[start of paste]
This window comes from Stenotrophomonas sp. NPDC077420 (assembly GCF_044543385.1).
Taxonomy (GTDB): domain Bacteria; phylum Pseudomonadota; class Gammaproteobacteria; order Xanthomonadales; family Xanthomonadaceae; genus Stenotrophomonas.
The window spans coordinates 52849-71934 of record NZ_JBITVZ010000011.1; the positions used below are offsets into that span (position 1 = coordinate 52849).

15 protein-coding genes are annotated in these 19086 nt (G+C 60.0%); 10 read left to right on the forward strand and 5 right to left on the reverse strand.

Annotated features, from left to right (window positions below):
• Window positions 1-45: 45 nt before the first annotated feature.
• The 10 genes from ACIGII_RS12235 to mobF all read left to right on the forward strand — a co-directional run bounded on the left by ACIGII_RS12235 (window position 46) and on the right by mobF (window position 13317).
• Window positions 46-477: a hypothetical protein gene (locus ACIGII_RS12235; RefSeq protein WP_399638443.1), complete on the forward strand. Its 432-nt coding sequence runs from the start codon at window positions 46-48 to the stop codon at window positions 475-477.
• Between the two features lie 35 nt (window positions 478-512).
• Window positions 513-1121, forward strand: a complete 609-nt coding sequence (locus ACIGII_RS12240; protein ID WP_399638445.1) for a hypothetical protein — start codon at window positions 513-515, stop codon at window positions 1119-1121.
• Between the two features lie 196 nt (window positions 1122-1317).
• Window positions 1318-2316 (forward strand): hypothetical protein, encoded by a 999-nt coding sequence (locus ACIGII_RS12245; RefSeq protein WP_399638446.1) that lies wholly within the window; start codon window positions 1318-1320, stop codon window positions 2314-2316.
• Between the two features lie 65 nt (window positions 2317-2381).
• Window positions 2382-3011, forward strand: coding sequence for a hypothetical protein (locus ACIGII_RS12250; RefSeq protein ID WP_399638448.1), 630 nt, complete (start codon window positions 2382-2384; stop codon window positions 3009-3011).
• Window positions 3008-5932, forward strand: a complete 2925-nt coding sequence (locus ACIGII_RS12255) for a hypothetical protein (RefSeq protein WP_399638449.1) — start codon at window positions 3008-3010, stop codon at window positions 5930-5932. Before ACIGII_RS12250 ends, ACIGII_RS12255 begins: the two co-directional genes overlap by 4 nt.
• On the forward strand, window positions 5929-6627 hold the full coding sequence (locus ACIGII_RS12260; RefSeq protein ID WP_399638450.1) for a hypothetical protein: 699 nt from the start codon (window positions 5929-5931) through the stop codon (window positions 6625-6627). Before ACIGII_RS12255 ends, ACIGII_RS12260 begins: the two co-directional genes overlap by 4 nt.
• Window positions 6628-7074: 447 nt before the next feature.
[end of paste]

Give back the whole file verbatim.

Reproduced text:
This window comes from Stenotrophomonas sp. NPDC077420 (assembly GCF_044543385.1).
Taxonomy (GTDB): domain Bacteria; phylum Pseudomonadota; class Gammaproteobacteria; order Xanthomonadales; family Xanthomonadaceae; genus Stenotrophomonas.
The window spans coordinates 52849-71934 of record NZ_JBITVZ010000011.1; the positions used below are offsets into that span (position 1 = coordinate 52849).

15 protein-coding genes are annotated in these 19086 nt (G+C 60.0%); 10 read left to right on the forward strand and 5 right to left on the reverse strand.

Annotated features, from left to right (window positions below):
• Window positions 1-45: 45 nt before the first annotated feature.
• The 10 genes from ACIGII_RS12235 to mobF all read left to right on the forward strand — a co-directional run bounded on the left by ACIGII_RS12235 (window position 46) and on the right by mobF (window position 13317).
• Window positions 46-477: a hypothetical protein gene (locus ACIGII_RS12235; RefSeq protein WP_399638443.1), complete on the forward strand. Its 432-nt coding sequence runs from the start codon at window positions 46-48 to the stop codon at window positions 475-477.
• Between the two features lie 35 nt (window positions 478-512).
• Window positions 513-1121, forward strand: a complete 609-nt coding sequence (locus ACIGII_RS12240; protein ID WP_399638445.1) for a hypothetical protein — start codon at window positions 513-515, stop codon at window positions 1119-1121.
• Between the two features lie 196 nt (window positions 1122-1317).
• Window positions 1318-2316 (forward strand): hypothetical protein, encoded by a 999-nt coding sequence (locus ACIGII_RS12245; RefSeq protein WP_399638446.1) that lies wholly within the window; start codon window positions 1318-1320, stop codon window positions 2314-2316.
• Between the two features lie 65 nt (window positions 2317-2381).
• Window positions 2382-3011, forward strand: coding sequence for a hypothetical protein (locus ACIGII_RS12250; RefSeq protein ID WP_399638448.1), 630 nt, complete (start codon window positions 2382-2384; stop codon window positions 3009-3011).
• Window positions 3008-5932, forward strand: a complete 2925-nt coding sequence (locus ACIGII_RS12255) for a hypothetical protein (RefSeq protein WP_399638449.1) — start codon at window positions 3008-3010, stop codon at window positions 5930-5932. Before ACIGII_RS12250 ends, ACIGII_RS12255 begins: the two co-directional genes overlap by 4 nt.
• On the forward strand, window positions 5929-6627 hold the full coding sequence (locus ACIGII_RS12260; RefSeq protein ID WP_399638450.1) for a hypothetical protein: 699 nt from the start codon (window positions 5929-5931) through the stop codon (window positions 6625-6627). Before ACIGII_RS12255 ends, ACIGII_RS12260 begins: the two co-directional genes overlap by 4 nt.
• Window positions 6628-7074: 447 nt before the next feature.